Astronomers believe the star may have exploded and become less luminous – or turned into a black hole without going through the supernova stage.
Using the Very Large Telescope (VLT) of the European Southern Observatory (ESO), astronomers noted the disappearance of a massive, unstable blue star, located in the Kinman Dwarf Galaxy, in the constellation of Aquarius, 75 million light-years away from Earth.
Scientists believe this may indicate that the star has become less bright and has been partially covered by dust. Another hypothesis is that the star collapsed and turned into a black hole without producing a supernova. If the second hypothesis proves true, this would be the first direct detection of this type of event from a massive star.
Between 2001 and 2011, the mysterious star was studied by several scientists, and their observations indicated that, in addition to being 2.5 million times brighter than the Sun, it was in the final stage of its evolution. In 2019, when Andrew Allan of Trinity College Dublin, Ireland, and his collaborators decided to observe it to better understand how massive stars die, they couldn’t find it anymore.
In August 2019, the group turned the ESPRESSO instrument towards the star, using the VLT’s four eight-meter telescopes simultaneously. Even so, they were unable to find signs of the blue star in the Kinman Dwarf Galaxy. Months later, they used the X-shooter instrument to try to locate it, but again, they found no trace of the star. “It would be highly unusual for such a massive star to disappear without producing a bright supernova explosion,” said Andrew Allan in a statement.
Data from previous studies have already indicated that the star could be experiencing a strong period of outbursts that probably ended some time after 2011. Luminous blue variable stars like this one tend to undergo violent outbursts throughout their life, causing spikes in the rate of mass loss and dramatic increases in luminosity. Therefore, scientists bet on both hypotheses.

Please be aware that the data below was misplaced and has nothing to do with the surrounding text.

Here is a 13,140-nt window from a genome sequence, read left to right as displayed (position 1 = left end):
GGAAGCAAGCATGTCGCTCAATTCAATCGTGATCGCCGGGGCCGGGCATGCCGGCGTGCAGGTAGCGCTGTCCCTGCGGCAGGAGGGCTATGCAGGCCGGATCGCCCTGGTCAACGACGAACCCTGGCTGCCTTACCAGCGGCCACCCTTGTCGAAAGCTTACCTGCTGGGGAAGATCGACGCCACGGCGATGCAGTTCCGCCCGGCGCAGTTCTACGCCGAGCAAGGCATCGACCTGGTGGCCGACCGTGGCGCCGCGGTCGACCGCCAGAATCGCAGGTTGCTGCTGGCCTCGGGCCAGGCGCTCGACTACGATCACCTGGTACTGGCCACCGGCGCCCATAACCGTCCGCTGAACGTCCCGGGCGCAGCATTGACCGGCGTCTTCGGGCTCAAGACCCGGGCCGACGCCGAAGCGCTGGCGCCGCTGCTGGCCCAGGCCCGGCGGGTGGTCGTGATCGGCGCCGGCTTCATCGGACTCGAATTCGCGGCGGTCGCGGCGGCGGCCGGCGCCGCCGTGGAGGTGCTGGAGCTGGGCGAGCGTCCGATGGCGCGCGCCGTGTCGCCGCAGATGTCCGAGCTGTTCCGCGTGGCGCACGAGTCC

The first – and most likely – is that, after exploding, the massive star has become a less luminous star, which may have been covered in dust as well. The other hypothesis is that the star may have turned into a black hole, skipping the supernova explosion stage. This would be a very rare event, since most massive stars are known to end their lives in a supernova.
Further research is needed to confirm what actually happened to the star. The inauguration of ESO’s Extremely Large Telescope (ELT), scheduled for 2025, could help scientists observe stars as far away as this one and solve this and other mysteries of the Cosmos.
The article on the discovery of the massive star’s disappearance will be published in the August issue of the Monthly Notices of the Royal Astronomical Society.